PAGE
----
A broken promise: How the Midwest is losing faith in Trump as his neglect and blunders fuel regional decline
On Election Night, President Donald Trump was dealt a sharp rebuke in the region of the country that was arguably responsible for carrying him to victory. In the Midwest, the three key states that flipped to Trump and gave him his Electoral College victory — Michigan, Pennsylvania, and Wisconsin — elected or re-elected Democratic governors, and between them flipped a net six House seats from red to blue.
The danger signs were there for months. Polling in the last few months has shown voters across the Rust Belt were souring on the president. And one of the key reasons might be that he wrote voters in the region a check that they couldn't cash.
Trump campaigned to be the president who would restore the Midwest factory towns to their former glory, and put all the laid off people back to work. He made a show of this in 2016 when Mike Pence, still the governor of Indiana but by then on Trump's transition team, negotiated with air conditioning giant Carrier not to relocate factory jobs to Mexico.
But ultimately, much like the Carrier deal, which ultimately collapsed, Trump's promises to restore the Midwest were empty — and his economic policy has actually hurt the region.
Even a competent president would not be able to replace all the factory jobs that were lost, because most of them didn't actually move overseas, as is the common refrain. Rather, they were automated. That's why U.S. factories are producing twice as much as they did in 1984, but have shed over 5 million jobs since 1987. That's also why Trump's solution, to impose heavy tariffs on our trading partners, has not worked and has in fact killed more jobs by making everything more expensive.
Making matters worse, Trump has done nothing to address other problematic economic trends in the Midwest, including wage stagnation and the decline of unions, which would give the remaining workers greater security.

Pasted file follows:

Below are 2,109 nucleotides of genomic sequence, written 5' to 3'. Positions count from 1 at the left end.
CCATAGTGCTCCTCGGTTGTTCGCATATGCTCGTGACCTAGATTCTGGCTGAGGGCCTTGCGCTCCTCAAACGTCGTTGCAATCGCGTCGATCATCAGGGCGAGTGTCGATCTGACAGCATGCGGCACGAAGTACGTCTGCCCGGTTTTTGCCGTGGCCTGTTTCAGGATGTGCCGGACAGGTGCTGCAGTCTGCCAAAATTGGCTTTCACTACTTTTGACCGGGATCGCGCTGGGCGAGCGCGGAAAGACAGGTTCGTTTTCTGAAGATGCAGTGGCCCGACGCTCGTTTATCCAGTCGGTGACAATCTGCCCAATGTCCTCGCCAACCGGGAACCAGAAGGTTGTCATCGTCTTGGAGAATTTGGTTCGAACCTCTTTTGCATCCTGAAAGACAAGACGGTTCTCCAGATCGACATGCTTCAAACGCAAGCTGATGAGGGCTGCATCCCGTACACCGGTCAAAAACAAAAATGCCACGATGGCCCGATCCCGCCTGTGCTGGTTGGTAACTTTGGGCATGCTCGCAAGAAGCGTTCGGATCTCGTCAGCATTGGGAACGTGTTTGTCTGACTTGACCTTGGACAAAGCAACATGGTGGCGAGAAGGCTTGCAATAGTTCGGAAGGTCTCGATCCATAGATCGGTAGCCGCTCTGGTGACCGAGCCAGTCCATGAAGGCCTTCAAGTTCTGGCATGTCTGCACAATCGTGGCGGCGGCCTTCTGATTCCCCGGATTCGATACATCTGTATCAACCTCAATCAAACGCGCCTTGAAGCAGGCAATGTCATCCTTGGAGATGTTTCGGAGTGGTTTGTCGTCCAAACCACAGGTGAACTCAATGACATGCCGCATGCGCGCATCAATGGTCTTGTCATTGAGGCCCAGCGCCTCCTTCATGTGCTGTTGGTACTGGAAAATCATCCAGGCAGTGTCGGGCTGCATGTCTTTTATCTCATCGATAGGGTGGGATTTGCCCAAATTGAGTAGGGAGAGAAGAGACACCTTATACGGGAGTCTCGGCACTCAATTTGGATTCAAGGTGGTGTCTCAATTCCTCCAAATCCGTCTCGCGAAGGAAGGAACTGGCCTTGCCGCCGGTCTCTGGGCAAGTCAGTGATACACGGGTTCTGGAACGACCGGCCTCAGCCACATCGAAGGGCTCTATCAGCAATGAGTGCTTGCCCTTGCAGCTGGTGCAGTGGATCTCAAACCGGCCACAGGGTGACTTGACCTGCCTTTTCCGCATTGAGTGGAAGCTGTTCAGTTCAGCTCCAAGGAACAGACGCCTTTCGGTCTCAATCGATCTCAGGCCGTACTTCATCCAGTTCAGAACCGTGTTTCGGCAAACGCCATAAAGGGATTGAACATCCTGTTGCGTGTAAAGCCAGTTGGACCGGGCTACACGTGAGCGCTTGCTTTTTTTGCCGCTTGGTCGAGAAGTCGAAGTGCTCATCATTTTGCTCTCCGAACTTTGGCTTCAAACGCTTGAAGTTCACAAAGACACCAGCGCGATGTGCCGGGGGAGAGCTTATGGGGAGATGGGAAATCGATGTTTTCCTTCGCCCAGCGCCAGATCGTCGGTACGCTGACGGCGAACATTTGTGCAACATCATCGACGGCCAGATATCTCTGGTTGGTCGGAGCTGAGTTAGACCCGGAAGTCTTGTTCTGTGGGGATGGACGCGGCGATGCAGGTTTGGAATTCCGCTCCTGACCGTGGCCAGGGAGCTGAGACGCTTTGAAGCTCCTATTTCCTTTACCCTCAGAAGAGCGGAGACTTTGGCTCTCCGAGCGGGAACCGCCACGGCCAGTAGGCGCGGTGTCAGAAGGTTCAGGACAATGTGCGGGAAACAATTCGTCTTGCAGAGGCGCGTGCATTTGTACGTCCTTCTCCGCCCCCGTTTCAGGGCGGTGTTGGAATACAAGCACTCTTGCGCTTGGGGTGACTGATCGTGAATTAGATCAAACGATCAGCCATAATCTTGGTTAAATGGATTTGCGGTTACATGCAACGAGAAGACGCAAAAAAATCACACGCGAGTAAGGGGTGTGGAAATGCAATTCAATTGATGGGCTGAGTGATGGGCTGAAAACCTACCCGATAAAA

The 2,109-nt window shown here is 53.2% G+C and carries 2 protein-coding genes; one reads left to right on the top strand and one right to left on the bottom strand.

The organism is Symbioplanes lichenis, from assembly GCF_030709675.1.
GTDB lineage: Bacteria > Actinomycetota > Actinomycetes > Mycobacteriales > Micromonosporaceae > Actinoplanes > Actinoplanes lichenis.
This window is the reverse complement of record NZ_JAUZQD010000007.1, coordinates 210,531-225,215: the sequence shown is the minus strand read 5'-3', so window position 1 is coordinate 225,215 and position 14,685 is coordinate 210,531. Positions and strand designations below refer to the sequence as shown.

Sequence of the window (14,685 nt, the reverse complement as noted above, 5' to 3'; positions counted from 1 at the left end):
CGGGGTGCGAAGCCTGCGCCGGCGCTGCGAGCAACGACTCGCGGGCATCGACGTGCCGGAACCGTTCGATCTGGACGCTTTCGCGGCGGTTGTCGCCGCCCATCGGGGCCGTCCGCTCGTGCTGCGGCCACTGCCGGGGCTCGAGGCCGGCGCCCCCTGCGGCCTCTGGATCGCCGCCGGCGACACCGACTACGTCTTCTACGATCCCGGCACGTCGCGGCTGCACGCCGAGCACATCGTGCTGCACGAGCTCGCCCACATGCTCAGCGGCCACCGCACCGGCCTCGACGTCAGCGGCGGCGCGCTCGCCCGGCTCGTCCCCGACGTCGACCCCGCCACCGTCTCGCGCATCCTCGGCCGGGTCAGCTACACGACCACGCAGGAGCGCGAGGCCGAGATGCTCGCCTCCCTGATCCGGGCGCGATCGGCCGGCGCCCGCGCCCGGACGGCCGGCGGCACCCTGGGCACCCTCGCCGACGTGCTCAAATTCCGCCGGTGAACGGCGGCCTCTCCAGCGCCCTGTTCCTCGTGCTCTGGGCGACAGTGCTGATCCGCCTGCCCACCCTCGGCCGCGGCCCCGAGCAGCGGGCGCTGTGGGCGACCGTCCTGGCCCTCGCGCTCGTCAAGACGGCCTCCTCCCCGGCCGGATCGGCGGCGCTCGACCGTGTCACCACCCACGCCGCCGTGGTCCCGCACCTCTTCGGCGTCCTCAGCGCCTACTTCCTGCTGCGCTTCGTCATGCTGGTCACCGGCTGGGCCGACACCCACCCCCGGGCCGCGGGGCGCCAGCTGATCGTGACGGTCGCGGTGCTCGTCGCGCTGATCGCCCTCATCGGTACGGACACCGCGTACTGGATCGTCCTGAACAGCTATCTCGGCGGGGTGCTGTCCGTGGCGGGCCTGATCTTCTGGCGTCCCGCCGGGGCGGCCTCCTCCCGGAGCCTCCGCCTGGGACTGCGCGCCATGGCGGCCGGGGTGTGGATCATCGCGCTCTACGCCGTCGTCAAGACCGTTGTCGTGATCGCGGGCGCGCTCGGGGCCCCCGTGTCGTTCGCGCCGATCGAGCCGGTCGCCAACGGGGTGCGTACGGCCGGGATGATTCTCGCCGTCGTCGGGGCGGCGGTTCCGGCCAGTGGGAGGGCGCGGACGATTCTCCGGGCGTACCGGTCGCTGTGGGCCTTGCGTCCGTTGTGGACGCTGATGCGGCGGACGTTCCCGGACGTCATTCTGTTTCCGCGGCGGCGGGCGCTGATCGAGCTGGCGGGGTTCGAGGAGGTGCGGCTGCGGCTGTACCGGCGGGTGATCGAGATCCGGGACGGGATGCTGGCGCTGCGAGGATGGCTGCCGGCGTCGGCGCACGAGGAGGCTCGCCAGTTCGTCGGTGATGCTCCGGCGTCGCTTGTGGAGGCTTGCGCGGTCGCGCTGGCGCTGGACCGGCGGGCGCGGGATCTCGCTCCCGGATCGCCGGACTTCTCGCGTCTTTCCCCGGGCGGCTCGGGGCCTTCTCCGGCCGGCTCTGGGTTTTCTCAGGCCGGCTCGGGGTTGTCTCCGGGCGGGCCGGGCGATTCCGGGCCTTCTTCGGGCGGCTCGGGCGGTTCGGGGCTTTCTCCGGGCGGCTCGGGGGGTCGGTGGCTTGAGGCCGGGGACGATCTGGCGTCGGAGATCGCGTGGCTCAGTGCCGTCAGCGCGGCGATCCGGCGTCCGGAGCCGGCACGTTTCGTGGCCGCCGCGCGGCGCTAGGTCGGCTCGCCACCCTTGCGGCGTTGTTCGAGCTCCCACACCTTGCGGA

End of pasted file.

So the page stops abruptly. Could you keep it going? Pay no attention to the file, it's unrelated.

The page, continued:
While economic growth in the Midwest is still positive, it has slowed considerably under Trump. Agriculture has been hit especially hard, with tariffs making it even harder for farmers to profit during a period in which food prices are already low; according to the Associated Press, in the 12 months before June, 84 farms in Wisconsin, Minnesota, North Dakota, South Dakota and Montana have filed for bankruptcy, twice the number as filed in the same period from 2013-2014. The Trump administration even anticipated this, sending a $12 billion bailout to farmers to pay them not to work.
The story is the same in manufacturing. This week, General Motors announced they will be closing two plants in Michigan and Ohio, and laying off 14,700 workers, amid steel tariffs that cost the company $1 billion and a decline in demand for certain types of vehicles. This follows GM's decision to offer a buyout to 18,000 North American workers in late October. And this could just be the beginning — U.S. automakers have warned Trump that steel tariffs will raise the average price of a new car by $5,800, and the ensuing loss of consumer demand could result in thousands more job cuts across the industry.
Trump has had two years to start turning things around for the Midwest. He has failed, and voters have taken notice.